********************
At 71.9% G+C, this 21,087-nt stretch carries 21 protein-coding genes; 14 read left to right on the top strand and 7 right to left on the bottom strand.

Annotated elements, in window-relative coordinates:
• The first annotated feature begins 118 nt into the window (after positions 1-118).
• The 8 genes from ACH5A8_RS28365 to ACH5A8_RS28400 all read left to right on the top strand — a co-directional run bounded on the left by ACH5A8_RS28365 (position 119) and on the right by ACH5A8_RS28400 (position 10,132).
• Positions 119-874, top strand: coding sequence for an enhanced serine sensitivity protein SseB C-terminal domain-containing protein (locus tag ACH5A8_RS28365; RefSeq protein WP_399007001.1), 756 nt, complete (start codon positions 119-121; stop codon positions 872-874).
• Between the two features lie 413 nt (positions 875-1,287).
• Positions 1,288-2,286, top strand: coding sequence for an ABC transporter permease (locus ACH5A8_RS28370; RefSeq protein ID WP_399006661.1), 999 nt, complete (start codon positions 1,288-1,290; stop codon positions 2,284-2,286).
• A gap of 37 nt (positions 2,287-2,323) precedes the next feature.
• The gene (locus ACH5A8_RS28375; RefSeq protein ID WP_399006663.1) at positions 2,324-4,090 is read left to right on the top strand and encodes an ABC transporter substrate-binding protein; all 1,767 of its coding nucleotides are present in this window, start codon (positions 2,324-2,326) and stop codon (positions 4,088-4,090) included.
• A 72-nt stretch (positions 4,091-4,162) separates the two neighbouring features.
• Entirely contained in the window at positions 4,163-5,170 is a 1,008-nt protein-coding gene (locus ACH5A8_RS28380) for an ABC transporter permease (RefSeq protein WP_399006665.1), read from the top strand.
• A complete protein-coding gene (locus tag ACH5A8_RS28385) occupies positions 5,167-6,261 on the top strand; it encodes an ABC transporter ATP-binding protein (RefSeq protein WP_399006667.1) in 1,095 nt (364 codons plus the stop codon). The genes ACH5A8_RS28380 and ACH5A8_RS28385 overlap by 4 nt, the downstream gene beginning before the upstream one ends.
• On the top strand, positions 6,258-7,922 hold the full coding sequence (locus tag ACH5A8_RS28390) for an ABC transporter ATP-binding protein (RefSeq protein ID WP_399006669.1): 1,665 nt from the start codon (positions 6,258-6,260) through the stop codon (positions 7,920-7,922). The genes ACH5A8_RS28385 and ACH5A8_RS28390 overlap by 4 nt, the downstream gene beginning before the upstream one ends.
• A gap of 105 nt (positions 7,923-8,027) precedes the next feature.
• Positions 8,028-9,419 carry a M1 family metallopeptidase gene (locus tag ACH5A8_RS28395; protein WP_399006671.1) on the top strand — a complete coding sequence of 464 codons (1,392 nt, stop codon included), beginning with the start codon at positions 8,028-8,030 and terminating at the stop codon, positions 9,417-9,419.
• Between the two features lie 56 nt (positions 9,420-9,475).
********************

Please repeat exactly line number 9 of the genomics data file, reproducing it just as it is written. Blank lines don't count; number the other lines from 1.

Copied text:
• The gene (locus ACH5A8_RS28375; RefSeq protein ID WP_399006663.1) at positions 2,324-4,090 is read left to right on the top strand and encodes an ABC transporter substrate-binding protein; all 1,767 of its coding nucleotides are present in this window, start codon (positions 2,324-2,326) and stop codon (positions 4,088-4,090) included.